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Investors Focus on E-commerce Sector

A new wave of investment in e-commerce is focusing investors on this still "miniscule" sector of China's economy.

Less than half of one percent of China's population is willing to buy products online, leaving the door open for enormous growth.

Chinese websites are becoming the most frequented on the Internet. Four of the top 10 sites listed in Alexa's top 500 list are from China. Yahoo!, Microsoft and Google take the first, second and third slot but Sina.com, comes in fourth place, Chinese-language search engine Baidu in sixth, Sohu.com ninth and 163.com 10th.

Taobao.com is number 27 on the list while Alibaba.com comes in at 36 place.

Alibaba.com links buyers around the world with Chinese manufacturers and suppliers. It allows access to everything from trousers to car parts. Alibaba also has a website that could challenge eBay in the consumer-to-consumer market, Taobao.

Despite the growing number of Internet users, the Internet market in China is still small as a percentage of its population. There are 103 million Internet users in the country, according to the China Internet Network Information Centre, up from 97 million in 2004 and second only to the United States.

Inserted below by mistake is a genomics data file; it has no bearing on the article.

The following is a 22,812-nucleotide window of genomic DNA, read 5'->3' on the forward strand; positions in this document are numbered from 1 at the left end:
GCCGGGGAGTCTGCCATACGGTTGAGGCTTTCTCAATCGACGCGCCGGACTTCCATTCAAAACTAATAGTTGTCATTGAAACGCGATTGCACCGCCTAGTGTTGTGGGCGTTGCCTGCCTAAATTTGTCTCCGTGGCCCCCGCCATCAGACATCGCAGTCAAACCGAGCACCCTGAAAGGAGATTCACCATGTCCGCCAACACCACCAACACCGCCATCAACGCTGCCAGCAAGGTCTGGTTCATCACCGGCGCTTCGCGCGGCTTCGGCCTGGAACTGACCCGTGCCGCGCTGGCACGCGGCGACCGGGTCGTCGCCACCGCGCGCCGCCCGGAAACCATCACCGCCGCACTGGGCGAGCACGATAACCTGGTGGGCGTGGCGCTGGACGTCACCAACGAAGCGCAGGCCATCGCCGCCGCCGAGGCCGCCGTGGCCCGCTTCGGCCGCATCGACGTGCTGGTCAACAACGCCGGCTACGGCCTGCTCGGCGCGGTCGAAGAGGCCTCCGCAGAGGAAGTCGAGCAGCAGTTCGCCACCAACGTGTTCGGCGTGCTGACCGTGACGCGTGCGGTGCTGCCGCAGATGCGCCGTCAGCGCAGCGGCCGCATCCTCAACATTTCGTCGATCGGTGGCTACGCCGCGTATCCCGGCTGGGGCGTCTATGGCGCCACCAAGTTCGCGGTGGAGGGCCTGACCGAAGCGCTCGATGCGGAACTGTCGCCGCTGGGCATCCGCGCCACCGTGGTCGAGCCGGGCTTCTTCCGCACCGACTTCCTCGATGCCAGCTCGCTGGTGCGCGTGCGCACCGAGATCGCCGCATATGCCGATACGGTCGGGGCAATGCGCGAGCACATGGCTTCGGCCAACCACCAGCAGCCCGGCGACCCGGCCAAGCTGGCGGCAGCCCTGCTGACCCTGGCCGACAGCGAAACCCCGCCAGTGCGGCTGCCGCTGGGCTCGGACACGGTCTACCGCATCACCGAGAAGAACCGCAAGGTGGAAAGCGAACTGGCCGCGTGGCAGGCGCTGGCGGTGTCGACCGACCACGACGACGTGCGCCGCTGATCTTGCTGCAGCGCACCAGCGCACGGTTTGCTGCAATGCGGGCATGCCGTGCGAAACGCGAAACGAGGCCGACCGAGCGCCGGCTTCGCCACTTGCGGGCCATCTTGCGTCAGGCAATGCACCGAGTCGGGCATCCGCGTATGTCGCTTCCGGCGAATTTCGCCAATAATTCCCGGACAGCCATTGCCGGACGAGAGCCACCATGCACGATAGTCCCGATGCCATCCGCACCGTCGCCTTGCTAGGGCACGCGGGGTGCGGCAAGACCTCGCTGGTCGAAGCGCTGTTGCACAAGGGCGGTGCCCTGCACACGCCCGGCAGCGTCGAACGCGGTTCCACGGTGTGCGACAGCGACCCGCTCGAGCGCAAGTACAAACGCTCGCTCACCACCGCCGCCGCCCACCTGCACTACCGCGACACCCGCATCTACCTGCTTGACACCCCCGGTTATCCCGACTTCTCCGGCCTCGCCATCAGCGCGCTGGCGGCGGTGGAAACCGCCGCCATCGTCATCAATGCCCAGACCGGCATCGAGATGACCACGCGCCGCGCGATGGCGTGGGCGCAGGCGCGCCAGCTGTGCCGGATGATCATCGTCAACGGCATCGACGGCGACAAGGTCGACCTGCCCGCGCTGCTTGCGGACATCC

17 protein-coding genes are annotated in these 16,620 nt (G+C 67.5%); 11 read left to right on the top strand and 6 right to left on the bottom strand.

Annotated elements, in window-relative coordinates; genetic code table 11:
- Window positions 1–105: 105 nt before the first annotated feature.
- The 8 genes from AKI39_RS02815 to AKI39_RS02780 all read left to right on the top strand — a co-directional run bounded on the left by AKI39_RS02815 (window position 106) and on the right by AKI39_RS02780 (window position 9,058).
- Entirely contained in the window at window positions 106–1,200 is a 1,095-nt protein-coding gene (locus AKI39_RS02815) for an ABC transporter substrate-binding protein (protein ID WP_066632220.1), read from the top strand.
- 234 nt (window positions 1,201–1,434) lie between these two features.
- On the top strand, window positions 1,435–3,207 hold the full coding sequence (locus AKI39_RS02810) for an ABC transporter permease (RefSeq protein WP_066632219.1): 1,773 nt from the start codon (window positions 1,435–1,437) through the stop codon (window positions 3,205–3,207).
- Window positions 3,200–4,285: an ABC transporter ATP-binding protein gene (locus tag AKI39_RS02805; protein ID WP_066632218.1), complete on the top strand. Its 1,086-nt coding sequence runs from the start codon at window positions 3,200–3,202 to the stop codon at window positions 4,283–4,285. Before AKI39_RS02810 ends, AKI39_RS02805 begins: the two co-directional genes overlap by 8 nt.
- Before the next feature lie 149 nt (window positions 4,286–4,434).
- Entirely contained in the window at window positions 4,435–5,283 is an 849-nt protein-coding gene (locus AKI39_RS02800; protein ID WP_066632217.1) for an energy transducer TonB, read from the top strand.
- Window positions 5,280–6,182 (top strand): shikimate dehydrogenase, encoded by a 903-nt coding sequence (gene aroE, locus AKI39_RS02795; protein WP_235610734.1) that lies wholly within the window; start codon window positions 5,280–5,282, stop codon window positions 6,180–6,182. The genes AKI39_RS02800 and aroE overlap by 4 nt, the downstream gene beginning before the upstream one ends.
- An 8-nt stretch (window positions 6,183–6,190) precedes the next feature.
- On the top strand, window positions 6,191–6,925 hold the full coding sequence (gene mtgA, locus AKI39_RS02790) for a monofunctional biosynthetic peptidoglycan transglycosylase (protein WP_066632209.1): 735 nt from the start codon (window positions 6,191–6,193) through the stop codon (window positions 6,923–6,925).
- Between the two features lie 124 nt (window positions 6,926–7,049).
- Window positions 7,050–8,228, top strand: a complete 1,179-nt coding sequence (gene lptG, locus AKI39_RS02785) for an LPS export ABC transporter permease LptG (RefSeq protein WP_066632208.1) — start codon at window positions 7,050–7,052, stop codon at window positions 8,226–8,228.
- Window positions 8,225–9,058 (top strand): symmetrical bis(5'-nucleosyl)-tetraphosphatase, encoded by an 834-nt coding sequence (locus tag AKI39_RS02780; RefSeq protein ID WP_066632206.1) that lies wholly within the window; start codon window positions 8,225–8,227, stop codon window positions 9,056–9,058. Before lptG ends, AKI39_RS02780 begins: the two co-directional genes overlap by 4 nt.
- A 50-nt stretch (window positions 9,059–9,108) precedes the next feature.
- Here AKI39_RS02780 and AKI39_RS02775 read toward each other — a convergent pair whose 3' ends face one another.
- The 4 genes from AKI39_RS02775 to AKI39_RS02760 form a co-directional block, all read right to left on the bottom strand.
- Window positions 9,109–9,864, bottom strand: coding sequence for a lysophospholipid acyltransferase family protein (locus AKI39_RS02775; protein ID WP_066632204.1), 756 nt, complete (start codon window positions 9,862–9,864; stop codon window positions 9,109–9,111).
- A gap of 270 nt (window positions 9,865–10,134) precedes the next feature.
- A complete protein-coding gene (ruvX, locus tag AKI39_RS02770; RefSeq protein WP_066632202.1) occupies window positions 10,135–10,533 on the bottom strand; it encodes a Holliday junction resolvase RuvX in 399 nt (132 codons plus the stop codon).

But that's only 7.9 percent of China's population.

Japan's 78 million users, by comparison, represent 60 percent of its population. Japan is third in Internet use worldwide.

For e-commerce the China market is still woefully small, with only 0.4 percent of Internet use devoted to it.

"The e-commerce market in China is miniscule when compared with the United States," said Harry Tsao, co-founder of Smarter.com, a privately-owned company that operates a search website. It allows visitors to find products and buy them directly from suppliers.

It charges vendors based on the number of reliable leads the site generates.

Internet users in the United States spend some US$120 billion a year online, compared to US$1.1 billion in China, said Tsao.

Last week, Smarter.com announced plans to launch an e-shopping platform in China in the fourth quarter of this year.

The potential for growth is enormous as the number of people willing to purchase items online is growing faster than the number of Internet users. Last year, 14 million new people went online.

Tsao said his site has proved popular in the United States and now the plan is to launch it in China. The company has been operating in Shanghai for two years.

Smarter.com expects to get between 5 and 10 million users per month during its first year in China and plans are for it to grow alongside the e-commerce market.

"People will not advertise on the Internet if there is a very small market," he said. "When that market grows, the marketing dollars will be there."

Investors have been quick to heed the call of China's Internet boom.

On Friday, shares in Baidu.com almost quadrupled (jumping up 365 percent) in the first day of trading at NASDAQ.

(China Daily August 12, 2005)

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